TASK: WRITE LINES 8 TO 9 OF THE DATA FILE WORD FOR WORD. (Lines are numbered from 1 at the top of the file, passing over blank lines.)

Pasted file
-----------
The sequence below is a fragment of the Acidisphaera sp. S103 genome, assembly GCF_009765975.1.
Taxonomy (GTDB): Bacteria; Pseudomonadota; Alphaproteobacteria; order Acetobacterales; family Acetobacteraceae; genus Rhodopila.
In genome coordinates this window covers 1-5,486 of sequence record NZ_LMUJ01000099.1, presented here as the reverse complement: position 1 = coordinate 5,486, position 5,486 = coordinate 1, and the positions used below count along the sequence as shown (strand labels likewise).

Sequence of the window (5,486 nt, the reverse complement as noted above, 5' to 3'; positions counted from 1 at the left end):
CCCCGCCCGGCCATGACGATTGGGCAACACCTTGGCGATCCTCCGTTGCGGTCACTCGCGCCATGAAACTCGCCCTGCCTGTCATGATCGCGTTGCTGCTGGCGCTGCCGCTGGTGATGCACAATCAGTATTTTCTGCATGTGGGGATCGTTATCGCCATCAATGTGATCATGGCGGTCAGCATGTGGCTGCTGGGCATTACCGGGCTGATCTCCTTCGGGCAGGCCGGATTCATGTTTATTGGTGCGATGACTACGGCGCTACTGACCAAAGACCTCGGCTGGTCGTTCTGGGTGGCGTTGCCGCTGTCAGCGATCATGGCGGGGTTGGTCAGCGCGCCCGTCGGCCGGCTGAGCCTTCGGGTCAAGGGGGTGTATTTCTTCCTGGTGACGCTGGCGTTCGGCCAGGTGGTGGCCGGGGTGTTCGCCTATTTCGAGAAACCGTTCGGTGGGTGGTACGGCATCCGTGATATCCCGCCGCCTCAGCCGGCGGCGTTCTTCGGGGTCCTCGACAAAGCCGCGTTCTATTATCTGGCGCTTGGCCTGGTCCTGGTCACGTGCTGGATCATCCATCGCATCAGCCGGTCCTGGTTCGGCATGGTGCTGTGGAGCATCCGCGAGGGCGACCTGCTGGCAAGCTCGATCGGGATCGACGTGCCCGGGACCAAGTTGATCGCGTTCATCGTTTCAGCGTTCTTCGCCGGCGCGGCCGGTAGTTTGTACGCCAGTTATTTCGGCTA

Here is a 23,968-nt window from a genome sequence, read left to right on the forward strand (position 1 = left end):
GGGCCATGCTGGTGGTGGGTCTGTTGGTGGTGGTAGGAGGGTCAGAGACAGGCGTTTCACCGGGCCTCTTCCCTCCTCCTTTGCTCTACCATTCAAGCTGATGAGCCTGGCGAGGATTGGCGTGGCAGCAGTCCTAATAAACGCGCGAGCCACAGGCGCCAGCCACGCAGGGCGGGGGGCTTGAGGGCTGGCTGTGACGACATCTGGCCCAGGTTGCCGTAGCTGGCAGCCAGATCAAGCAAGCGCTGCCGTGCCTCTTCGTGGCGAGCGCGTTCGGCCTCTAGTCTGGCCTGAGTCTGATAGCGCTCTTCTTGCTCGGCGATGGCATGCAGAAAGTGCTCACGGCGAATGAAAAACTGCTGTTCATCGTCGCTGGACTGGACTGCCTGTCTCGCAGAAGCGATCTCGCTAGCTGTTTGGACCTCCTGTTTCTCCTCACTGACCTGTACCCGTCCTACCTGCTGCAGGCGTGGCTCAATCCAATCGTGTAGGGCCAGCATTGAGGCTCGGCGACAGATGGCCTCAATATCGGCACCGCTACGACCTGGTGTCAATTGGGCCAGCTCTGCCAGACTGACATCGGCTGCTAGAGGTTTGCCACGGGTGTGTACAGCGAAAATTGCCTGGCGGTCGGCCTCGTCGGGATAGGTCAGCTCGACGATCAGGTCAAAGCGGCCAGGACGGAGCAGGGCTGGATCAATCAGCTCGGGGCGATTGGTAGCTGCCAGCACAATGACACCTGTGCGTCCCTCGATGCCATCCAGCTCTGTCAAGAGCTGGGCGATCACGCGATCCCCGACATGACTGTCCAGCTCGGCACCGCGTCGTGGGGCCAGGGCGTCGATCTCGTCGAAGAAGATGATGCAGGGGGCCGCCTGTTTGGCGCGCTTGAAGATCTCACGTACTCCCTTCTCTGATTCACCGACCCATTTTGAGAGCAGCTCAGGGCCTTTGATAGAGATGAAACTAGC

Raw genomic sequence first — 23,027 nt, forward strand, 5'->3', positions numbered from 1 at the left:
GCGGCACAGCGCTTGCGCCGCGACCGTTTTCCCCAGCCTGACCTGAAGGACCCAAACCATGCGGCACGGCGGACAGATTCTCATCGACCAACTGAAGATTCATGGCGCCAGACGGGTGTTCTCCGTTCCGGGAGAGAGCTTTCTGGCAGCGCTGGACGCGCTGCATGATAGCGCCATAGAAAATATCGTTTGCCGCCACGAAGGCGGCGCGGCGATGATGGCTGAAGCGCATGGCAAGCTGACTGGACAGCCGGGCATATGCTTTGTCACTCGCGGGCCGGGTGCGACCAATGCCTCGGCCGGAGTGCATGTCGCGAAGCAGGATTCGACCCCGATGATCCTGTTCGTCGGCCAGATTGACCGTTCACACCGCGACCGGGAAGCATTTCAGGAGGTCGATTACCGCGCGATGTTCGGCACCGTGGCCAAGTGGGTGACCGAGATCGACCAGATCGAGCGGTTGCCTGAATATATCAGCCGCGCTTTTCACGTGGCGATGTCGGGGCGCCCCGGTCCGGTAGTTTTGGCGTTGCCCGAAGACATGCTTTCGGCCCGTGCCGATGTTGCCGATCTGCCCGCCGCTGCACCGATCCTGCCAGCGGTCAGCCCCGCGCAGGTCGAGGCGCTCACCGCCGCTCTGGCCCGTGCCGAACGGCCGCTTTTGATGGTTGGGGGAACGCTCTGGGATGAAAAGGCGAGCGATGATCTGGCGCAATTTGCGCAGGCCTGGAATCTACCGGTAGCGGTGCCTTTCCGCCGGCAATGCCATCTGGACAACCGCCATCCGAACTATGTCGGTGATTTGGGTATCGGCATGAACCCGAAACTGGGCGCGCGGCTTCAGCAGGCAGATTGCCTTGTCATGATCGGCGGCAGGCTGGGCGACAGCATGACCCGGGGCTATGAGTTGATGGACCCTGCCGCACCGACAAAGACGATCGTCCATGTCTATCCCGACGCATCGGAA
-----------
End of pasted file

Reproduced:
Raw genomic sequence first — 23,027 nt, forward strand, 5'->3', positions numbered from 1 at the left:
GCGGCACAGCGCTTGCGCCGCGACCGTTTTCCCCAGCCTGACCTGAAGGACCCAAACCATGCGGCACGGCGGACAGATTCTCATCGACCAACTGAAGATTCATGGCGCCAGACGGGTGTTCTCCGTTCCGGGAGAGAGCTTTCTGGCAGCGCTGGACGCGCTGCATGATAGCGCCATAGAAAATATCGTTTGCCGCCACGAAGGCGGCGCGGCGATGATGGCTGAAGCGCATGGCAAGCTGACTGGACAGCCGGGCATATGCTTTGTCACTCGCGGGCCGGGTGCGACCAATGCCTCGGCCGGAGTGCATGTCGCGAAGCAGGATTCGACCCCGATGATCCTGTTCGTCGGCCAGATTGACCGTTCACACCGCGACCGGGAAGCATTTCAGGAGGTCGATTACCGCGCGATGTTCGGCACCGTGGCCAAGTGGGTGACCGAGATCGACCAGATCGAGCGGTTGCCTGAATATATCAGCCGCGCTTTTCACGTGGCGATGTCGGGGCGCCCCGGTCCGGTAGTTTTGGCGTTGCCCGAAGACATGCTTTCGGCCCGTGCCGATGTTGCCGATCTGCCCGCCGCTGCACCGATCCTGCCAGCGGTCAGCCCCGCGCAGGTCGAGGCGCTCACCGCCGCTCTGGCCCGTGCCGAACGGCCGCTTTTGATGGTTGGGGGAACGCTCTGGGATGAAAAGGCGAGCGATGATCTGGCGCAATTTGCGCAGGCCTGGAATCTACCGGTAGCGGTGCCTTTCCGCCGGCAATGCCATCTGGACAACCGCCATCCGAACTATGTCGGTGATTTGGGTATCGGCATGAACCCGAAACTGGGCGCGCGGCTTCAGCAGGCAGATTGCCTTGTCATGATCGGCGGCAGGCTGGGCGACAGCATGACCCGGGGCTATGAGTTGATGGACCCTGCCGCACCGACAAAGACGATCGTCCATGTCTATCCCGACGCATCGGAA